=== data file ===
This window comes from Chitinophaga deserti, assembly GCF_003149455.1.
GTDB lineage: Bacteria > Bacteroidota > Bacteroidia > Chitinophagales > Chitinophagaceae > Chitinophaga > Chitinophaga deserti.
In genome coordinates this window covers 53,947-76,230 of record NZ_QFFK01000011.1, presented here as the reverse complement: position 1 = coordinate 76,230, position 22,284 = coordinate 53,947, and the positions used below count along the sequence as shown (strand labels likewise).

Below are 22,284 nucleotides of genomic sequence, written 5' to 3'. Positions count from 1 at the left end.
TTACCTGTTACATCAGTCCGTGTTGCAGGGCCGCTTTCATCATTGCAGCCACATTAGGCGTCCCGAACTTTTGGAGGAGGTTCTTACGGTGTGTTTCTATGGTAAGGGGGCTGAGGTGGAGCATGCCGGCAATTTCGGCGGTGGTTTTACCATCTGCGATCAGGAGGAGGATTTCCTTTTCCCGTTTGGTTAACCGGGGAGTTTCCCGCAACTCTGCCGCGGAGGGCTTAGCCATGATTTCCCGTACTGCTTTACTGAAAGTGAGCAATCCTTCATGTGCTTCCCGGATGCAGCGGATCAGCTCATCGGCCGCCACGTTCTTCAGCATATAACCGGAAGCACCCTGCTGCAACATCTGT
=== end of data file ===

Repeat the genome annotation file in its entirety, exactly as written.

This window comes from Chitinophaga deserti, assembly GCF_003149455.1.
GTDB lineage: Bacteria > Bacteroidota > Bacteroidia > Chitinophagales > Chitinophagaceae > Chitinophaga > Chitinophaga deserti.
In genome coordinates this window covers 53,947-76,230 of record NZ_QFFK01000011.1, presented here as the reverse complement: position 1 = coordinate 76,230, position 22,284 = coordinate 53,947, and the positions used below count along the sequence as shown (strand labels likewise).

Below are 22,284 nucleotides of genomic sequence, written 5' to 3'. Positions count from 1 at the left end.
TTACCTGTTACATCAGTCCGTGTTGCAGGGCCGCTTTCATCATTGCAGCCACATTAGGCGTCCCGAACTTTTGGAGGAGGTTCTTACGGTGTGTTTCTATGGTAAGGGGGCTGAGGTGGAGCATGCCGGCAATTTCGGCGGTGGTTTTACCATCTGCGATCAGGAGGAGGATTTCCTTTTCCCGTTTGGTTAACCGGGGAGTTTCCCGCAACTCTGCCGCGGAGGGCTTAGCCATGATTTCCCGTACTGCTTTACTGAAAGTGAGCAATCCTTCATGTGCTTCCCGGATGCAGCGGATCAGCTCATCGGCCGCCACGTTCTTCAGCATATAACCGGAAGCACCCTGCTGCAACATCTGT